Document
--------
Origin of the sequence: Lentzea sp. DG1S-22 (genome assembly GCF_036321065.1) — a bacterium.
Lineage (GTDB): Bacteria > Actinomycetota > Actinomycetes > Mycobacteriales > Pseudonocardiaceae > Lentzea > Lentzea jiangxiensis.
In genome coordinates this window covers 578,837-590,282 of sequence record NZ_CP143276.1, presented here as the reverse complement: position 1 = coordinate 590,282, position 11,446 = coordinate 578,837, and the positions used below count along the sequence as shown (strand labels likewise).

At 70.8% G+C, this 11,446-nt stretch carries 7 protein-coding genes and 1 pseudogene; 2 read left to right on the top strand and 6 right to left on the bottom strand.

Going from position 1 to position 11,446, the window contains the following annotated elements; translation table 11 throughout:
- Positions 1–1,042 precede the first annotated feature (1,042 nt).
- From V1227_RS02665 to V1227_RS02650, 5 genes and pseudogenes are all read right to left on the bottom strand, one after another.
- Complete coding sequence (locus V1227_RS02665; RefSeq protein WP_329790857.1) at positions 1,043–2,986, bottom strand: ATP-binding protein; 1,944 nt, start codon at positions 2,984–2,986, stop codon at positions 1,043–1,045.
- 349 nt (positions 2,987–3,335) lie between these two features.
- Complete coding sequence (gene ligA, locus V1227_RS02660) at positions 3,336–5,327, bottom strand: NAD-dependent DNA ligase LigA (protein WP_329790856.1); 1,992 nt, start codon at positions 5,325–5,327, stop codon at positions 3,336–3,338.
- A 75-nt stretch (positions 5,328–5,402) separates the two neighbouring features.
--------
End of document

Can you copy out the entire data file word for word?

Origin of the sequence: Lentzea sp. DG1S-22 (genome assembly GCF_036321065.1) — a bacterium.
Lineage (GTDB): Bacteria > Actinomycetota > Actinomycetes > Mycobacteriales > Pseudonocardiaceae > Lentzea > Lentzea jiangxiensis.
In genome coordinates this window covers 578,837-590,282 of sequence record NZ_CP143276.1, presented here as the reverse complement: position 1 = coordinate 590,282, position 11,446 = coordinate 578,837, and the positions used below count along the sequence as shown (strand labels likewise).

At 70.8% G+C, this 11,446-nt stretch carries 7 protein-coding genes and 1 pseudogene; 2 read left to right on the top strand and 6 right to left on the bottom strand.

Going from position 1 to position 11,446, the window contains the following annotated elements; translation table 11 throughout:
- Positions 1–1,042 precede the first annotated feature (1,042 nt).
- From V1227_RS02665 to V1227_RS02650, 5 genes and pseudogenes are all read right to left on the bottom strand, one after another.
- Complete coding sequence (locus V1227_RS02665; RefSeq protein WP_329790857.1) at positions 1,043–2,986, bottom strand: ATP-binding protein; 1,944 nt, start codon at positions 2,984–2,986, stop codon at positions 1,043–1,045.
- 349 nt (positions 2,987–3,335) lie between these two features.
- Complete coding sequence (gene ligA, locus V1227_RS02660) at positions 3,336–5,327, bottom strand: NAD-dependent DNA ligase LigA (protein WP_329790856.1); 1,992 nt, start codon at positions 5,325–5,327, stop codon at positions 3,336–3,338.
- A 75-nt stretch (positions 5,328–5,402) separates the two neighbouring features.